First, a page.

Hello Ziepe, I'm afraid you have not provided enough information for any answers. "Visually appealing" is not much on topic here anyway, and the Internet is full of examples for nice tables. As for "optimize the UX", you have described nothing which needs optimizing. What is wrong with the table? What is it used for, and in which cases do your users have a problem with it? What is their problem?
Jan
21
comment How to design a physical device?
Hello Blyk! UX is about interaction between a human and his tools, not specifically about software tools. Sure, a UX designer who specializes in software has the most experience in creating good software, but the general principles stay the same for anything you'd design. So, I'm afraid your question is too broad: "How do I do UX for hardware" is the same as "How do I do UX for anything". You could ask what part of hardware design is different from design in general, but simply asking "what to do" is far too broad a question, we cannot teach you a profession in a single question.
Jan
19
comment Documenting Design Decisions?
Hello UXG! What you are asking for is called "rationale" and is considered a necessary artefact of requirements documentation in academic texts, but I have never seen consequent rationale documentation applied in practice. Anyway, it's a large area - my supervisor habilitated in it - and as such not suited as a question on this site. You'll have to do more research if you're interested in it, there are whole books on the topic.
Jan
19
comment Deletion: Confirm or Undo? Which is the better option and why?
@MSalters Why do you think it was the UX designer who put them there? I have a user who is permanently overwhelmed when she has to use a PC. No matter what she does, she's scared of the things. And then there are jobs where newbies are thrown at a process they don't understand, and expected to work it. As a designer, I can make my own application feel safe for them (partly by giving them very obvious danger signals like modal dialogs). I can't influence the user's self-efficacy, anxiety of computers, or his job description or qualification.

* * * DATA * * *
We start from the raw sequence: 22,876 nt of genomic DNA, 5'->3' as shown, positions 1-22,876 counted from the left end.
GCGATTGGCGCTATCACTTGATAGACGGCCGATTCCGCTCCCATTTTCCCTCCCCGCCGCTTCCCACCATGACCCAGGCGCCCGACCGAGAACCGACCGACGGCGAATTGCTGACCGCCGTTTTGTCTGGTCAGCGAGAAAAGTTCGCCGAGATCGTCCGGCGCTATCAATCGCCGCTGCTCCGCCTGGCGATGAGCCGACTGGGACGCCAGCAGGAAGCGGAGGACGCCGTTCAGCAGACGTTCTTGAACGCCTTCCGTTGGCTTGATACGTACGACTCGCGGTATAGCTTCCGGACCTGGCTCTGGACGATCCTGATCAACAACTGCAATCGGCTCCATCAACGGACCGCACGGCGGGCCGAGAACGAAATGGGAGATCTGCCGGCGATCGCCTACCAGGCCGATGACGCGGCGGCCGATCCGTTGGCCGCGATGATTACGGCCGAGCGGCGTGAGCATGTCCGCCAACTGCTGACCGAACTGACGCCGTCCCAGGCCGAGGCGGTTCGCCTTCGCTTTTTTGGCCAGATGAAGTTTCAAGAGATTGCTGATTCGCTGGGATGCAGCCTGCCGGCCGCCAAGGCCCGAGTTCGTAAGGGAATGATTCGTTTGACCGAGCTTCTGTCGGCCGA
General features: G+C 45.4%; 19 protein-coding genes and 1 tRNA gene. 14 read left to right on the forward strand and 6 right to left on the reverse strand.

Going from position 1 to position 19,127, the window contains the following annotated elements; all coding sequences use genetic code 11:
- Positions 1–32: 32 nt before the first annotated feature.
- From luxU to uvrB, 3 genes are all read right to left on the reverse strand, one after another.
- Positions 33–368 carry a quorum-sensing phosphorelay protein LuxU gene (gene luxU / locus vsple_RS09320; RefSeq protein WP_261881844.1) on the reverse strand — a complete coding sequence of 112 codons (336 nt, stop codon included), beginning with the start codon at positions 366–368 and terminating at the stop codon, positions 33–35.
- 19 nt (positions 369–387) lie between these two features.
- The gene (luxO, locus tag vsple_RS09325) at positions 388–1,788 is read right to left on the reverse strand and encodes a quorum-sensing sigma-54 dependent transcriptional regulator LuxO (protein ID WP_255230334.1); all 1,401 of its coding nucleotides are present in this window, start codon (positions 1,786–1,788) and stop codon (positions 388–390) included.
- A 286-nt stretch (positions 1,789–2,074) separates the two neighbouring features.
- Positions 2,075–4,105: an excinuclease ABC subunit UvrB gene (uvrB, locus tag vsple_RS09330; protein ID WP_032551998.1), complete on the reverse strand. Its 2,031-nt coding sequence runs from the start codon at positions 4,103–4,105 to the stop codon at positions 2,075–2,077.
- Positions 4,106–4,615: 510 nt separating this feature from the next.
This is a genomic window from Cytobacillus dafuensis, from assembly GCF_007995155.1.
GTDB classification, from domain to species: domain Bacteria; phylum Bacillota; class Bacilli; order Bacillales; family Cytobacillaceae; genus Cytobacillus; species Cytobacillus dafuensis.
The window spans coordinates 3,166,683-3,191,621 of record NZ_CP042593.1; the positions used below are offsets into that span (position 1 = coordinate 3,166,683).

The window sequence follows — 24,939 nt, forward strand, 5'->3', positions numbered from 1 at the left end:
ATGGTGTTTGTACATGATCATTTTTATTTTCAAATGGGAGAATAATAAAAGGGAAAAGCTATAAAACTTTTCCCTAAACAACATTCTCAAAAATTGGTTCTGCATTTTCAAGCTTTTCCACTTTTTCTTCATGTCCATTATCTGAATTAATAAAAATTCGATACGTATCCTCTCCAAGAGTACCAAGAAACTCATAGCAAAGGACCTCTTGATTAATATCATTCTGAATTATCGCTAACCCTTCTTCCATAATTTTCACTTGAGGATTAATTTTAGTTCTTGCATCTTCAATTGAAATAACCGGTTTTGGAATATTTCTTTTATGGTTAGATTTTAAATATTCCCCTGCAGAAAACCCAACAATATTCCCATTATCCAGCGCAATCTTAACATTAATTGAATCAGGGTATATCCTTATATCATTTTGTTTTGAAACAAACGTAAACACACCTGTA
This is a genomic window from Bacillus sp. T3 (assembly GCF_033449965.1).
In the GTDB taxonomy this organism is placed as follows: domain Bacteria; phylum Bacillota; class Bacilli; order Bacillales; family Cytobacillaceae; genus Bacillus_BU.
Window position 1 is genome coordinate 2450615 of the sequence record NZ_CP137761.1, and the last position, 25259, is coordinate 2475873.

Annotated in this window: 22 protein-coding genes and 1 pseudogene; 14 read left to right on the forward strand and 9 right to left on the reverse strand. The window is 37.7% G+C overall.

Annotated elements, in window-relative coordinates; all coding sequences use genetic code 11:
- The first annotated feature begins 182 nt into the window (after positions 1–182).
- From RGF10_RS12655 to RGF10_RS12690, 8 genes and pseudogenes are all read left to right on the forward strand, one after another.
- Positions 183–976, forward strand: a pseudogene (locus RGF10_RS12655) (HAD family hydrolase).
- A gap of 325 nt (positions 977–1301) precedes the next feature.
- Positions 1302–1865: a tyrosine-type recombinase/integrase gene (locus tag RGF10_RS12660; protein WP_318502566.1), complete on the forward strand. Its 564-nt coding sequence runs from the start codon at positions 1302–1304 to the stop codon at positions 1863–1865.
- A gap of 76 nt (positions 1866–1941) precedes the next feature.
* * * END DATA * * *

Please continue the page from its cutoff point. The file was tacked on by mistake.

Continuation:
Jan
17
comment How to integrate word prediction keyboard into P300-based BCI (brain computer interface) system?
(cont.) an improvement in speed. In this case, I don't understand what kind of answer you are looking for - you are already limited by the speed of the human brain and not of the interface, so no solution can be quicker than showing the letters and then the suggested word after each other.
Jan
17
comment How to integrate word prediction keyboard into P300-based BCI (brain computer interface) system?
@sophy Maybe I didn't understand all. Is your recognition rate limited by a) the time needed for the brain creating a P300 and you recording it, or b) the speed with which you flash screens? If b), then you can flash two things at the same screen, say a letter in the lower right corner and a suggested word in the upper left corner. An eye tracking device can then tell you the exact point on the screen the patient was looking at when the P300 appeared (and the history before it, recording discrete eye movements). If it is a), then nothing you can do to the screen will give you (cont.)
Jan
15
comment Multiple actions on product page (Add to basket, to wish list, as a stock item)
why would this be better than any of the other options?